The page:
Kim was by now married to Freddy Briggs, a songwriter of no mean ability and the couple based themselves in Memphis and Cleveland, the first fruits of this Memphis connection being Kim’s releases on Superheavy and General American Records. The self-penned “How Long Can I Keep Hanging On” (Superheavy 301) was issued under the pseudonym “Big Ella”, possibly for contractual reasons. It was another of those emotionally wracked songs at which so excelled, as was the flip of the GAR release “Get Myself Together” which had a fine melody and the benefit of a tortured vocal performance.
Over the next couple of years Kim issued her two LPs. Briggs pressed up copies of the first set on their own Kimbrig label and titled it teasingly “Who’s Kimberley?” Fantasy picked it up the following year and issued it as“Passing Clouds” by Kimberley Briggs. Sadly the rather overproduced set vanished without trace. As did her second album, “Come And Get Me I’m Ready” which was issued in 1973 on Chess. This set was in a different league to the first effort, full of finely honed songs; although the production was again heavily orchestrated there were less of the soul/rock overtones that rather marred “Passing Clouds”. I think it was very significant that neither Fantasy nor Chess issued a 45 from the albums – were they both aimed at the rock market rather than a black audience?
After a dance orientated 45on Castro, Kim had a very fine 45 which was leased to Pathfinder. This was a truly excellent version of a country hit “Standing Room Only” on which Kim gave one of her very best vocal performances. It’s one of the very best country soul records cut in 70s – up there with the Candi Staton discs on Fame and Marion Love singles on Mercury. These singles are just the tip of the iceberg of Kim’s mid-70s recordings as enough material for another LP was cut but sadly never released. She issued – if that’s the word for pressing a couple of hundred copies – a piece of a live performance singing “If Loving You Is Wrong” at a venue in LA on her own “Revillot” label (try “Tolliver” backwards). This lengthy two-part version has a rap related to the one with which Millie Jackson scored so heavily.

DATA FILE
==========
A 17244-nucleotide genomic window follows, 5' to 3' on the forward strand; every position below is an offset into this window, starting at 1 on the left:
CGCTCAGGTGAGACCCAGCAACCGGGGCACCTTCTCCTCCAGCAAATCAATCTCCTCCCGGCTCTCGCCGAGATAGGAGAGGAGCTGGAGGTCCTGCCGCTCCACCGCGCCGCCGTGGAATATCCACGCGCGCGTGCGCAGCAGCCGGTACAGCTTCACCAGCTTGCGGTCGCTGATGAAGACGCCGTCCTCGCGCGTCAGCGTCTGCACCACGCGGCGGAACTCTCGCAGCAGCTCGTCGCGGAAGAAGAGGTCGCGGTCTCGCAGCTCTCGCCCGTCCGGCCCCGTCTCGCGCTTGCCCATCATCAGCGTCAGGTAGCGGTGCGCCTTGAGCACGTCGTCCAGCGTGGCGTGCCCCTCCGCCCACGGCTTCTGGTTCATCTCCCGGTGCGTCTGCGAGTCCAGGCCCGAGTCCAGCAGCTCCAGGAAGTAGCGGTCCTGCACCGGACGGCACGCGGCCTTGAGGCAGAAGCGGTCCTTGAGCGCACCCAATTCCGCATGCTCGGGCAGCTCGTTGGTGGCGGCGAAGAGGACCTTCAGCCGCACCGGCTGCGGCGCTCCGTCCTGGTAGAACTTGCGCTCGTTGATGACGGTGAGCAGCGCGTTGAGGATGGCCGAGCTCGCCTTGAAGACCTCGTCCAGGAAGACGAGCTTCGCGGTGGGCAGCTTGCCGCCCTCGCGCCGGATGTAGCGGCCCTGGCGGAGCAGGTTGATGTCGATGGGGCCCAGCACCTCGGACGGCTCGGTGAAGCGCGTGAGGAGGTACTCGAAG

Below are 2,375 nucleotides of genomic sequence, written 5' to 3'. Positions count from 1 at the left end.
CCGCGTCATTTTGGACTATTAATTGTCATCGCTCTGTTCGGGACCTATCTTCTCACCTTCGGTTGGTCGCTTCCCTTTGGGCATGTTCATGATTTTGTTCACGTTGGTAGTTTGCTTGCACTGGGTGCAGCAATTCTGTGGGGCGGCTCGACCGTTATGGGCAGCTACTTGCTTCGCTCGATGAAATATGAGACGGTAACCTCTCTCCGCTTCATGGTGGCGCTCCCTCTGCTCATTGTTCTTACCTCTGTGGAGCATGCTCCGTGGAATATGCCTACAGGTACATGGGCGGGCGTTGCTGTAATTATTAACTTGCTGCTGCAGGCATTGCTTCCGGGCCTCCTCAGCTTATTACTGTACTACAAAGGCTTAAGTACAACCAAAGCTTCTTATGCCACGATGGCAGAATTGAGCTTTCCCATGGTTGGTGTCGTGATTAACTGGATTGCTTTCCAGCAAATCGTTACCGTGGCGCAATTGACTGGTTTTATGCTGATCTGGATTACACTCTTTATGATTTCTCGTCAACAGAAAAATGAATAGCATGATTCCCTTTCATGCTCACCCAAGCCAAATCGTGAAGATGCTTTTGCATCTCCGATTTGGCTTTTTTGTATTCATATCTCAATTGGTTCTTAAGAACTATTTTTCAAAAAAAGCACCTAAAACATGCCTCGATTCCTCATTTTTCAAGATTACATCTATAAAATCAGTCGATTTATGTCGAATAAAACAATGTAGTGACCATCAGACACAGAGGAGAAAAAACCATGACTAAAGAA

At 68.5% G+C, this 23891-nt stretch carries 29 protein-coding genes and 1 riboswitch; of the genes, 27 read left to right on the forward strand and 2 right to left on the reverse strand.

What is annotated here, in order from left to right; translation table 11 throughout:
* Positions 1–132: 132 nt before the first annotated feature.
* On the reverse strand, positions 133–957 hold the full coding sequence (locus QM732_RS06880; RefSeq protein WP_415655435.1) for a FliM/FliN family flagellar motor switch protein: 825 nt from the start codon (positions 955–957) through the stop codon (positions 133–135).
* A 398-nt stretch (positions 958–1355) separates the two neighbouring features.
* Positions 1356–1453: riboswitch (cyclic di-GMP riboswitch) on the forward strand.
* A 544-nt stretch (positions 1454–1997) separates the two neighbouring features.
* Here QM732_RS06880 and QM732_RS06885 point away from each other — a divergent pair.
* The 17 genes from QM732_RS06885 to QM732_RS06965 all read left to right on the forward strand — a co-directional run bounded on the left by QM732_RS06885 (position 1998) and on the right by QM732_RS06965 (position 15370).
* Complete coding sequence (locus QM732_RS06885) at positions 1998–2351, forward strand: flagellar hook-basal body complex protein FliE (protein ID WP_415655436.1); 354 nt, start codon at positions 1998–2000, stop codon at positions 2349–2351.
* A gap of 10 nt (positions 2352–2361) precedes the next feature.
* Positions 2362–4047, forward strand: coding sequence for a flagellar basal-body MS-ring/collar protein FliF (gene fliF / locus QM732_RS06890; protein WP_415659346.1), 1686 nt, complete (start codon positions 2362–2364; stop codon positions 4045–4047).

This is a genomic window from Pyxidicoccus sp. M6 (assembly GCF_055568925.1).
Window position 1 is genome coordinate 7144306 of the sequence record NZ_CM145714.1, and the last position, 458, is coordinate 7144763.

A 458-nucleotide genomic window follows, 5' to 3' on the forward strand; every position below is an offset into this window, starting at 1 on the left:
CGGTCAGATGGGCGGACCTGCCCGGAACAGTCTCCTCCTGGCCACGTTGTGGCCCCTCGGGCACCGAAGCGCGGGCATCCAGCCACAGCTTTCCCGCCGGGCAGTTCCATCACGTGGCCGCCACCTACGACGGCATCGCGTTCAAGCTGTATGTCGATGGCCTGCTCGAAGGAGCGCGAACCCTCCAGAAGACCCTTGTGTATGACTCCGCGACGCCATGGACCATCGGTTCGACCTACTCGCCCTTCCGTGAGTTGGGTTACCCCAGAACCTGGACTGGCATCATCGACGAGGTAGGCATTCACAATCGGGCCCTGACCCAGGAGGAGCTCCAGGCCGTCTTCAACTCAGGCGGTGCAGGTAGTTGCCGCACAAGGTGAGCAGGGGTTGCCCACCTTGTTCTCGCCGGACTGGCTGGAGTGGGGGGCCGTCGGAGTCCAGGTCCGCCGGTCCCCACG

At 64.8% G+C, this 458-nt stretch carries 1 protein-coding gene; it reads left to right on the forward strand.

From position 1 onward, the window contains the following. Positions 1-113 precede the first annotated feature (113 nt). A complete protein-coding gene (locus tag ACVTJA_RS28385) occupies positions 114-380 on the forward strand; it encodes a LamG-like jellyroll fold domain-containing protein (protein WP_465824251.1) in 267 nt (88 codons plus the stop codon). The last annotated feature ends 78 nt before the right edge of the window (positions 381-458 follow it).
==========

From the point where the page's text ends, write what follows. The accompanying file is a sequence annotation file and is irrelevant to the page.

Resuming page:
It wasn’t until 1980 that Kim had one last shot at making a hit record. She reunited with Jack Taylor who had re-activated his Tay-Ster label and released two 12” singles with no success.
“Passing Clouds” – From John Ridley’s liner notes…
Tolliver and Briggs adopted a similar production approach to Kim’s own first album, which was cut in a variety of southern studios during 1971. Briggs couldn’t get Stax interested in it so he pressed up copies on their own Kimbrig label and titled it teasingly “Who’s Kimberley?” Fantasy picked it up the following year and issued it as “Passing Clouds” by Kimberley Briggs. On the set Kim tried a lengthy rap to the Box Tops hit “The Letter” and also did a big orchestra number on David Ruffin’s “My Whole World Ended”. She even essayed John Denver’s “Leaving On A Jet Plane” but the tracks that have stood the test of time best are the originals. “He’s Still On My Mind” is Kim at her desperate best and the tuneful “If I Could Work A Miracle” is first class as well. Marketing the album was a big problem. Fantasy was not known as a soul label and failed to issue a “taster” 45 from the set. Furthermore, the name on the front was an unfamiliar one and the anodyne skyscape on the cover did little to help sales. The LP disappeared without trace.
I would like to thank the amazing Mr. Moo for this contribution. Enjoy and show him some love and respect.